WASHINGTON (Reuters) – The U.S. Senate on Thursday was poised to pass an $8.3 billion bill aimed at controlling the spread of the coronavirus and help develop vaccines, as some of the Trump administration’s top health officials briefed members of the House of Representatives on the crisis.

A Senate vote would follow House passage of the legislation on Wednesday, 415-2.

Senate Majority Leader Mitch McConnell, a Republican, said of the emergency funding bill, “It’s a serious agreement to meet a serious challenge and today we will send it to President Trump’s desk.”

Trump is expected to sign the bill into law upon final approval by Congress.

Action by Congress comes as U.S. deaths related to coronavirus infections rose to 11 on Wednesday and new cases were identified on both coasts – around New York City and Los Angeles.

The money to fight coronavirus includes over $3 billion for research and development of vaccines, test kits and medical treatments. Another $2.2 billion would aid public health activities on prevention, preparedness and response to outbreaks.

Washington would dedicate $1.25 billion in coming weeks and months to help international efforts aimed at reining in the virus, which was first detected late last year in China and has since spread around the globe.

Thursday’s briefing by U.S. health officials in the Capitol came a day after Vice President Mike Pence held separate meetings with House Democrats and Republicans to discuss plans for responding to any coronavirus outbreak.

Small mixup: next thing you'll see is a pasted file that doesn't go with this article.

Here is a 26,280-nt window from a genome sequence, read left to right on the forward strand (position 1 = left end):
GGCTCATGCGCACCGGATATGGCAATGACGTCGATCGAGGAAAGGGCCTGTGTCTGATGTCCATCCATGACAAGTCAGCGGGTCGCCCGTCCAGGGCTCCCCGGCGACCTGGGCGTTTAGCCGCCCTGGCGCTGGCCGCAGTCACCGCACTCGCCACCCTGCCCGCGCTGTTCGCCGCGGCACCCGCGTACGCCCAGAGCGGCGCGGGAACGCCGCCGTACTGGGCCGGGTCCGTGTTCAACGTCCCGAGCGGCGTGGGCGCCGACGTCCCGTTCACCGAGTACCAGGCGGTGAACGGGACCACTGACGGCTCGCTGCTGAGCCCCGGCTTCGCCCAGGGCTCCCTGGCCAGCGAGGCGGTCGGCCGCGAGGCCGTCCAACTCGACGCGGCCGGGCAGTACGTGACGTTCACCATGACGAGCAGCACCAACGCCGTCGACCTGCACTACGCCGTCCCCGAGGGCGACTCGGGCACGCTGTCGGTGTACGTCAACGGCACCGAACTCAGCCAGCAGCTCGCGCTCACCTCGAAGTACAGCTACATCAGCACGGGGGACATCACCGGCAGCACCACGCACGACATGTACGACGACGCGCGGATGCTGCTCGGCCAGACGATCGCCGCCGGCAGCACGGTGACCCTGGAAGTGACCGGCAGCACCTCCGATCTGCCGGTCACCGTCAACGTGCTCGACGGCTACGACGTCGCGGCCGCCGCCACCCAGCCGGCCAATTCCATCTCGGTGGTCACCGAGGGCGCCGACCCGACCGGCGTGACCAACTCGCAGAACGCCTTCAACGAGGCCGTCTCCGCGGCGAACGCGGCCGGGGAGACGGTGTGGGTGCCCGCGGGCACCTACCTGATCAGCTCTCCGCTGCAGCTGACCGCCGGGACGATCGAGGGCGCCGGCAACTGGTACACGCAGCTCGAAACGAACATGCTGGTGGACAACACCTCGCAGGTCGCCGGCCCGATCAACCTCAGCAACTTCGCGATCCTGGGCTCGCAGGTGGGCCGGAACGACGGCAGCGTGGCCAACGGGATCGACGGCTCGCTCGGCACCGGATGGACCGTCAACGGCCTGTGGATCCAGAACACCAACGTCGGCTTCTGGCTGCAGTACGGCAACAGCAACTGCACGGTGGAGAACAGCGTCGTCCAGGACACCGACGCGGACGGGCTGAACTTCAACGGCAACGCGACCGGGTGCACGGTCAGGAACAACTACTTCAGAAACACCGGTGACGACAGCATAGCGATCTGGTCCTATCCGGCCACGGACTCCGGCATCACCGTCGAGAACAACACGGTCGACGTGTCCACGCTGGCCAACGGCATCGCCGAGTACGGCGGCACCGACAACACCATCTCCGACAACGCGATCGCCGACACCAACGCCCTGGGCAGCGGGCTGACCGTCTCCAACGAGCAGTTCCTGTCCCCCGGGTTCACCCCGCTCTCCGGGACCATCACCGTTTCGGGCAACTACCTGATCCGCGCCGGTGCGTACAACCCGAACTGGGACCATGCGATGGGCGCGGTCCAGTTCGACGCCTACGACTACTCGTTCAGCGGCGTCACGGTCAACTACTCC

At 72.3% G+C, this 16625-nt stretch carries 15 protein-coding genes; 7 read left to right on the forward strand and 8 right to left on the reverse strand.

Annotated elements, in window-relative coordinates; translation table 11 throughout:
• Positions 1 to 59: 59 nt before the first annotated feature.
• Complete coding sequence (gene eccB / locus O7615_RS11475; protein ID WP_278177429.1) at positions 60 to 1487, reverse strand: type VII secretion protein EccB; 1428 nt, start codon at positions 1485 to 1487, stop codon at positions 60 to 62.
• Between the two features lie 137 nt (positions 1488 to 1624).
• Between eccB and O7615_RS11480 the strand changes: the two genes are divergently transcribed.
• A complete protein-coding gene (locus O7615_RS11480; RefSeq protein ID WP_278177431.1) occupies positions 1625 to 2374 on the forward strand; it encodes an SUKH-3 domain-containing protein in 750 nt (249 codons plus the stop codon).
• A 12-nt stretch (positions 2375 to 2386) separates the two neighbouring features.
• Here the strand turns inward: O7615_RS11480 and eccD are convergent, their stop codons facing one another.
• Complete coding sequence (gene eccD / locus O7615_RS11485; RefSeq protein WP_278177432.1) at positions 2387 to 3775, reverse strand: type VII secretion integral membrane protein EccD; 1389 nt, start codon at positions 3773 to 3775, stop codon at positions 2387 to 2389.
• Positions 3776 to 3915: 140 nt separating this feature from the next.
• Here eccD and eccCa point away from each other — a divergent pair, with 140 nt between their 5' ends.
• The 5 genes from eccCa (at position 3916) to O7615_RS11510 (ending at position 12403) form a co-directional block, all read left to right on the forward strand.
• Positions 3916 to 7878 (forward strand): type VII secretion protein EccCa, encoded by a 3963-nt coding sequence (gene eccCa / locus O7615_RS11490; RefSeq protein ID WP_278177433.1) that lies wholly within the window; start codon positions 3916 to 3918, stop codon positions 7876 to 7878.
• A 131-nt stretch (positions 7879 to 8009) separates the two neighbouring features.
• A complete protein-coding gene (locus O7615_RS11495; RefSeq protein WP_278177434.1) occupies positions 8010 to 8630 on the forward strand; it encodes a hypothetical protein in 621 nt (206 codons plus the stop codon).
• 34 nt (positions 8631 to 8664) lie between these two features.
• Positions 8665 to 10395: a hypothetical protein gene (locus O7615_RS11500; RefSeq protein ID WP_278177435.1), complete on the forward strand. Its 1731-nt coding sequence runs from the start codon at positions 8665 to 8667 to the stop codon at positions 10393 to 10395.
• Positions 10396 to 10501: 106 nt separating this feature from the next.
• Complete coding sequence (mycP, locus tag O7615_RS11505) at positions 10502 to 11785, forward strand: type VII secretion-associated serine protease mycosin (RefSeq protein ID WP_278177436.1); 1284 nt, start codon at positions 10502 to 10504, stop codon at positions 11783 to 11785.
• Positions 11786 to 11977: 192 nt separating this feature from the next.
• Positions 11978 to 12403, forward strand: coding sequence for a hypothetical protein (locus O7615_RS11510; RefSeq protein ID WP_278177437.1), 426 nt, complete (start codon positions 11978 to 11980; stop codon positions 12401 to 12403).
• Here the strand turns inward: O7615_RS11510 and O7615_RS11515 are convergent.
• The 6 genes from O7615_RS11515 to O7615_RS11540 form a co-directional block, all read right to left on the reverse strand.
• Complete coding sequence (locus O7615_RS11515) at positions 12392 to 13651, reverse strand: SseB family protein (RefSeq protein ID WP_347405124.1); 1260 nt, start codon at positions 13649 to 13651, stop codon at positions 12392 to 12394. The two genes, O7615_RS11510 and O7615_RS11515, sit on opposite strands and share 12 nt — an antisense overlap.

Health and Human Services Secretary Alex Azar and Anthony Fauci, the director of the National Institute of Allergy and Infectious Diseases, were among those taking questions from House members on Thursday.

Representative Rosa DeLauro, who chairs a House panel that oversees federal spending on health programs, said she did not get satisfactory answers from officials about access to testing and diagnostics and how to help people who do not get paid sick days through their jobs or who have no health insurance.

Republican Representative Tom Cole, however, gave an upbeat assessment. “We’re still behind the curve there, but the sense is we’ll be moving pretty quickly and able to catch up.” He was referring to the growing number of tests that will be manufactured and could total around 1 million by next week.

The funding bill moving through Congress also would provide for low-interest federal loans to businesses affected by a coronavirus outbreak.

Reporting by Richard Cowan, David Morgan and Lisa Lambert; Editing by Dan Grebler

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